Photo: Eric Vanderduys/Stop Adani [CC BY 2.0]/Flickr.
The black-throated finch has been voted “bird of the year.”
In Australia for 2019, helping draw attention to the species’ decline as human activities increasingly threaten its habitat. The finch’s victory was reportedly driven by support from conservationists, who connected its plight to deforestation and bushfires in Australia, as well as opposition to the Adani coal mine.
The finch won the online vote in a landslide, The Guardian reports, noting it received 11,153 votes in the final round of 10 birds, or about 35% of the total. That put it 7,802 votes ahead of the tawny frogmouth, which came in second. Third place went to the superb fairy-wren (2,875 votes), followed by the magpie in fourth (2,725) and the laughing kookaburra in fifth (2,650).
Black-throated finches once inhabited dry, grassy woodlands throughout northeastern Australia, gathering in small flocks to forage for seeds and insects. They experienced steep declines in the 20th century.
A white-tailed eagle, Britain’s largest bird of prey. Photograph: Mike Crutch/Forestry England/PA
White-tailed eagles are gracing the skies of southern Britain for the first time in 240 years after six eaglets were released on the Isle of Wight.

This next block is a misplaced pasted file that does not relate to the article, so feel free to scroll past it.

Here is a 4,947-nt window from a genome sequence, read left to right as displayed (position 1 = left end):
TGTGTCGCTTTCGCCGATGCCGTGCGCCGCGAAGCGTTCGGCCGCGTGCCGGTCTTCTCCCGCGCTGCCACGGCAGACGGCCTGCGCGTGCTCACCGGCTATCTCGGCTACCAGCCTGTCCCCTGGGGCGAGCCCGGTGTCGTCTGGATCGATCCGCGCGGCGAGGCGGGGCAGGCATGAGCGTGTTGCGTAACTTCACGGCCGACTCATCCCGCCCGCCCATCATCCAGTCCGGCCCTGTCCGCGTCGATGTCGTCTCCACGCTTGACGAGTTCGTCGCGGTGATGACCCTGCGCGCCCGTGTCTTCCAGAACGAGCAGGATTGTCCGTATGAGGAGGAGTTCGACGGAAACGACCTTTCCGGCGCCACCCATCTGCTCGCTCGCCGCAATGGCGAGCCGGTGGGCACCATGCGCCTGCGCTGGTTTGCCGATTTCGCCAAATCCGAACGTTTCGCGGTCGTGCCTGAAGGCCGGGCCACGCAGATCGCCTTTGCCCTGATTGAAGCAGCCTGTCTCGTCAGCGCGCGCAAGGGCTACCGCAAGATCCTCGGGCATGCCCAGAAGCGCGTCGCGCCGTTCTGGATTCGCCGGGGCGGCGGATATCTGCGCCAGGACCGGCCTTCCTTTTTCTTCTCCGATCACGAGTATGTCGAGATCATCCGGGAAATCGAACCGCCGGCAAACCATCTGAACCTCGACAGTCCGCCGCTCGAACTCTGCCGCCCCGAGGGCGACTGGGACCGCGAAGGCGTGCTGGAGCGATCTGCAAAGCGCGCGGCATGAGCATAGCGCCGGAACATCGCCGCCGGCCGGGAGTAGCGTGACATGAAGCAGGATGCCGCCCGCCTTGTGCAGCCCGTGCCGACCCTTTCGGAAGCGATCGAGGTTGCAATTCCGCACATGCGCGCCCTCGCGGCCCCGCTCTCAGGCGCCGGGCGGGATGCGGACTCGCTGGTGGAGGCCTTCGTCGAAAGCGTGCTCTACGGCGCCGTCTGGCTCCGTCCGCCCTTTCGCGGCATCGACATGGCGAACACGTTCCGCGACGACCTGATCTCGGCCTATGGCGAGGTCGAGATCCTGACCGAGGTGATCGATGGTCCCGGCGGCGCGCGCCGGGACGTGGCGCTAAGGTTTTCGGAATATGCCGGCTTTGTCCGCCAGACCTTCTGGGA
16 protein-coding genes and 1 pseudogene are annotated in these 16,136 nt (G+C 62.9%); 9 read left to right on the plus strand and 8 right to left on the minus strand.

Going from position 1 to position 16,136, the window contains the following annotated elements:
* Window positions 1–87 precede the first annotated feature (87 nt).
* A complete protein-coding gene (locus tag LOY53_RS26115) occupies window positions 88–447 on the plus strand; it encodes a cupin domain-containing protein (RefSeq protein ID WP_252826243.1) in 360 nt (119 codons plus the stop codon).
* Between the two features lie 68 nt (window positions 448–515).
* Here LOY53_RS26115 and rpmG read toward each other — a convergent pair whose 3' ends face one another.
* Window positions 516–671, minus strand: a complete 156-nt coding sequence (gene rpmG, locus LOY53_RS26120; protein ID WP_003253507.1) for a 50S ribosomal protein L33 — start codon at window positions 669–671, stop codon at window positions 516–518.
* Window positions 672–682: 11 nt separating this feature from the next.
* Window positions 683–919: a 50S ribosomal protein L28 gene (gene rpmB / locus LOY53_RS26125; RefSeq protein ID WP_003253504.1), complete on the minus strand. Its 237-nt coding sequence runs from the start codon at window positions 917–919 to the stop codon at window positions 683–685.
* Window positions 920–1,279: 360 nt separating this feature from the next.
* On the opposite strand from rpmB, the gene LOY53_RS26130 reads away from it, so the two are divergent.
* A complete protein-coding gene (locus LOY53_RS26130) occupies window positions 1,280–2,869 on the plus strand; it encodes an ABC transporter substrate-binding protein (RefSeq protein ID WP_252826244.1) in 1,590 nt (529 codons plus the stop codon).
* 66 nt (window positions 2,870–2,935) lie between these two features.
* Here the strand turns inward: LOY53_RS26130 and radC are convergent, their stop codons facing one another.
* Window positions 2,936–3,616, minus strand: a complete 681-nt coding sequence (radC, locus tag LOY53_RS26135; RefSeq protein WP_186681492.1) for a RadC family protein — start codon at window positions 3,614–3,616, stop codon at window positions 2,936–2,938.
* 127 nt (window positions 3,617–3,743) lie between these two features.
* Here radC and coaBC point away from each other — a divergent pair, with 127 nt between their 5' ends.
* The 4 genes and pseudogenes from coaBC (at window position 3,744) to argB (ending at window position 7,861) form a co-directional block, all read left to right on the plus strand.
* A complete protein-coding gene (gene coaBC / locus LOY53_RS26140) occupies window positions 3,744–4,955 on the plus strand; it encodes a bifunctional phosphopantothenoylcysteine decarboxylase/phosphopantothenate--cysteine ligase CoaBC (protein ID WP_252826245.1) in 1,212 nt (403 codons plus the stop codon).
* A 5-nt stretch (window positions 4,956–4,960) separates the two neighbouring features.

The huge birds, which are fitted with satellite tags, are expected to disperse along the south coast of England in a scheme backed by the environment secretary, Theresa Villiers, who welcomed the return of the “majestic” species.
It is hoped Britain’s largest bird of prey will eventually breed in the wild and mirror the success of the reintroduction scheme in Scotland.
The birds, which grow to have a wingspan of up to 8ft (2.4 metres) and are also known as sea eagles, were persecuted to extinction across Britain by the start of the 20th century.
It took several decades after chicks from Norway were returned to Scotland in the 1970s before the birds bred and expanded their range.
There are now 130 breeding pairs across Scotland, and the six young Isle of Wight birds were taken from Scotland under special licence.
“This release is a great opportunity for the Isle of Wight to expand its ecotourism market, creating wealth and jobs in the local economy,” Villiers said.
The Scottish reintroduction, which centred on the Isle of Mull, was found to have bolstered the local economy by up to £5m a year.
A recent expedition in Bolivia by the conservation group Asociación Armonía, revealed a wonderful surprise for the future of the rare blue-throated macaw: a newly discovered nesting area.
As with many macaw species, the illegal pet trade has devastated wild populations. Only an estimated 200-300 individuals remain in the wild. Where they breed and nest has been a mystery — until now.
The expedition team discovered a handful of nests with breeding pairs, including two nests near a populated farm where the secretive birds seemed unbothered by proximity to humans.